Glossary of Terms
Like any industry, ours uses a variety of terms. If you want to find out what they mean, you are in the right place! Simply click on a letter to see its list of terms. If the term you are looking for isn't listed in our glossary feel free to contact us so that we may help you as well as add it to our list.
F — ‘Face’ to ‘Fuzz’
See trim margin.
Materials that can be used as the substrate for pressure sensitive labels (e.g., film, paper, foil, etc.). The face material is attached to a support sheet from which it is peeled when used. Alternative terms: base material; body stock; face stock.
See face material.
The group of typeface variations within a specific design (e.g., Helvetica Regular, Helvetica Italic, Helvetica Bold, Helvetica Bold Italic, etc.)
Paper folding that emulates an accordion or fan, the folds being alternating and parallel.
Alternative Term: Accordion Fold
Type that is quite varied in its use of very thin and very wide strokes.
- See Also: Skinny
An imprecise, fuzzy, or rough edge on a printed image. Feathering can be caused by non-uniform ink coverage, unsuitable ink, uneven printing plate contact, or too much ink. See also: edge acuity.
A cloth conveyor belt that receives papers from the Fourdrinier wire and delivers it to the drier.
The smoother side of paper, usually a soft weave pattern used for book papers.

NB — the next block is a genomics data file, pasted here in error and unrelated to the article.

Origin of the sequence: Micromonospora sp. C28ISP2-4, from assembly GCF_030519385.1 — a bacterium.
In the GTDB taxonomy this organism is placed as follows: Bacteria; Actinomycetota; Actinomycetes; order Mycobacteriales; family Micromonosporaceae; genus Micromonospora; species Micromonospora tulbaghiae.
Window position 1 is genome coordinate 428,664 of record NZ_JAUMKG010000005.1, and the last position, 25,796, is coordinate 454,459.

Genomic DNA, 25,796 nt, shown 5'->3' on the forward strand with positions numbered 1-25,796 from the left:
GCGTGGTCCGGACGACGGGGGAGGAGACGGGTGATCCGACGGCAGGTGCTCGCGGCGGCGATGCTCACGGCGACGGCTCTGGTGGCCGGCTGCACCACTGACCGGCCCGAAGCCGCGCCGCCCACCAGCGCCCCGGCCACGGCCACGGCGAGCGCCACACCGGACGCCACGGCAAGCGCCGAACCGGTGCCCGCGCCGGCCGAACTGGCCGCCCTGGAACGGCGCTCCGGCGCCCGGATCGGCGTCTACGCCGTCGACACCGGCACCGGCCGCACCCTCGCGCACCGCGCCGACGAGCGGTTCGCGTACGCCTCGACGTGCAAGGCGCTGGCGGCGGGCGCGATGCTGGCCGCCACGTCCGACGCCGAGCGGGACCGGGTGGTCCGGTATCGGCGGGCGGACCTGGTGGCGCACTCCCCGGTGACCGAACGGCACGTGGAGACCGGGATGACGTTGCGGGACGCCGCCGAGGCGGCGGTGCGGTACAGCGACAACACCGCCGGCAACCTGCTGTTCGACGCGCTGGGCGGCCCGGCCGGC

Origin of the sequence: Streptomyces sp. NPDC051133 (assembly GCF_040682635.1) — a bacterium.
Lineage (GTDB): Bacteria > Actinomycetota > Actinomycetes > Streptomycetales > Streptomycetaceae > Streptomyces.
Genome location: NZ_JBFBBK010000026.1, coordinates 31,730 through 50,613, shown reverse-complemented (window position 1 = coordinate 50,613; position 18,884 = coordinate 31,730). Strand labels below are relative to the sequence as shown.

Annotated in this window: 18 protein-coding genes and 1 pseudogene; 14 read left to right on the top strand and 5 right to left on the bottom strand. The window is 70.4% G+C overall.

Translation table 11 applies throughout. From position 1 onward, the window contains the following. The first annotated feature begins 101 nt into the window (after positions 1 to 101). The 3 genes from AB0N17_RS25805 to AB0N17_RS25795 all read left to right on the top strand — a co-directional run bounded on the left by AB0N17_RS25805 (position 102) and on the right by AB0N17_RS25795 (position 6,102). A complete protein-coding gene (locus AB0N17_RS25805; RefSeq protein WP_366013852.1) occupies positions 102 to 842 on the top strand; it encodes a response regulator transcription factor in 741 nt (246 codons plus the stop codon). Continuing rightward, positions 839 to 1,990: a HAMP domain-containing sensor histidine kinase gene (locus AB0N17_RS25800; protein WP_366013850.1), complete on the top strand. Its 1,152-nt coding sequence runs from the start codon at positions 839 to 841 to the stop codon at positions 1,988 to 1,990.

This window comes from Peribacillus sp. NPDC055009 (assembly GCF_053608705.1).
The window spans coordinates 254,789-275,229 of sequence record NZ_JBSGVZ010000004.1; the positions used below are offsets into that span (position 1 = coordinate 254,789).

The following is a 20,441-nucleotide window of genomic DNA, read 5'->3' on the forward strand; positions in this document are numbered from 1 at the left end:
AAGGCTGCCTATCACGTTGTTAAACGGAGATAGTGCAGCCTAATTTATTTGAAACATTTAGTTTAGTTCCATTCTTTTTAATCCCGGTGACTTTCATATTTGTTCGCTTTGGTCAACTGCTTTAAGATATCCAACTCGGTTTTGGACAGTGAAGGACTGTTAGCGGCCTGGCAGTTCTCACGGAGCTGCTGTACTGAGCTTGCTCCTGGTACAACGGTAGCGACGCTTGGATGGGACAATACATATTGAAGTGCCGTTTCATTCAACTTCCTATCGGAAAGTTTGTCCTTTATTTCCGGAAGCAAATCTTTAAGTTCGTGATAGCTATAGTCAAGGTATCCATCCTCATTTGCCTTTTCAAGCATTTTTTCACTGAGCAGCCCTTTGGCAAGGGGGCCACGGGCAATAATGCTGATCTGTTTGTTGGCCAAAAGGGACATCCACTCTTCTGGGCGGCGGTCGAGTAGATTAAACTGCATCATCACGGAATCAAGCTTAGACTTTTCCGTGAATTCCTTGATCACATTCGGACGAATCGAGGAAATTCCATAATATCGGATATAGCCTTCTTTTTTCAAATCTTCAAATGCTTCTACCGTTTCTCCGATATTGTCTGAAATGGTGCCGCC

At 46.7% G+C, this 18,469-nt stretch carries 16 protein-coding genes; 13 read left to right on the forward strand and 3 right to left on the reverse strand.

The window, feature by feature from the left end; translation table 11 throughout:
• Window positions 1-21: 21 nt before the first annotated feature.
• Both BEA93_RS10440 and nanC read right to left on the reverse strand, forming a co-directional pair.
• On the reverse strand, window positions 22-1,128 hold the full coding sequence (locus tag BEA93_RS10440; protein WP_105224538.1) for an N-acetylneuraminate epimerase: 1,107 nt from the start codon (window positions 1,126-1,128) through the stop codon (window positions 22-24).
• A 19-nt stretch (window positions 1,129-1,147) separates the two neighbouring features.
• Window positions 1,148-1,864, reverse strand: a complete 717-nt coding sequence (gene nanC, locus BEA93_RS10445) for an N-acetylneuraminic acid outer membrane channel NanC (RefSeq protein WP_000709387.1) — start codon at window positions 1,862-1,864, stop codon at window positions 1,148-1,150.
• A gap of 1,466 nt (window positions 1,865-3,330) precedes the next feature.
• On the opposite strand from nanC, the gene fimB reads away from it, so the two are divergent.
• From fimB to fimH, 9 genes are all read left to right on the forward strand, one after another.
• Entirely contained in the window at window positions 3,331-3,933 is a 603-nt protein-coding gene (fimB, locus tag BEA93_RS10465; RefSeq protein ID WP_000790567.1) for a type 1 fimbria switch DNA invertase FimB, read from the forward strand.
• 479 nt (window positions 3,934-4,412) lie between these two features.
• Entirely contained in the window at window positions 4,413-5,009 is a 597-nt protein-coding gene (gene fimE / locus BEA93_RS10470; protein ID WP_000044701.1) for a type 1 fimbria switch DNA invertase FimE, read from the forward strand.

The top of the paper web formed in the papermaking machine. The opposite of the Fourdrinier wire side. The felt side is generally smoother and the preferred side for printing. See also: wire side.
Femto is an SI prefix in the SI system of units denoting 10-15 or one quadrillionth (e.g. one femtosecond, one femtometer).
Adopted in 1964, it comes from the Danish or Norwegian femten, meaning fifteen.
A rough texture on the surface of a coated, groundwood fiber paper created during the drying process.
A collection of text, graphical, image, sound or other information stored and accessed digitally
A fault in printing where the ink fills in the fine line or halftone dot areas.
See film image assembly. See also: imposition; stripping.
Also called wash coat; any thinly coated paper stock.
Film Image Assembly
The process of aligning, mounting, and securing individual films to one carrier sheet in preparation for platemaking. Also known as imposition; stripping.
Film Speed is a number set by the ASA and is the measure of a photographic film stock's sensitivity to light. A stock with relatively lower sensitivity requires a longer exposure and is thus called a slow film, while a stock with relatively higher sensitivity can shoot the same scene with a shorter exposure and is called a fast film. Reference: ASA
The surface quality of paper.
Dull - (low gloss) also matte or matte gloss.
A symbol used in printing to indicate the index; seen as a pointing finger on a hand "+".
The registration of items within a given page.
A term given to the lowest temperature of ignitibility of vapors given off by a substance.
A printing method using flexible plates where the areas to be inked are higher than the non-printing areas. The inked areas are then placed in contact with the material to be printed, transferring the ink from the raised areas to the substrate. Rapidly drying inks are normally used with this process. Other term: aniline printing. See also: letterpress; relief plate; relief printing.
Paper that is patterned by sizing, and than coated with powders of wool or cotton, (flock).
Also called liquid ink; ink with a low viscosity.
A bound book or booklet etc. having the cover trimmed to the same size as the text.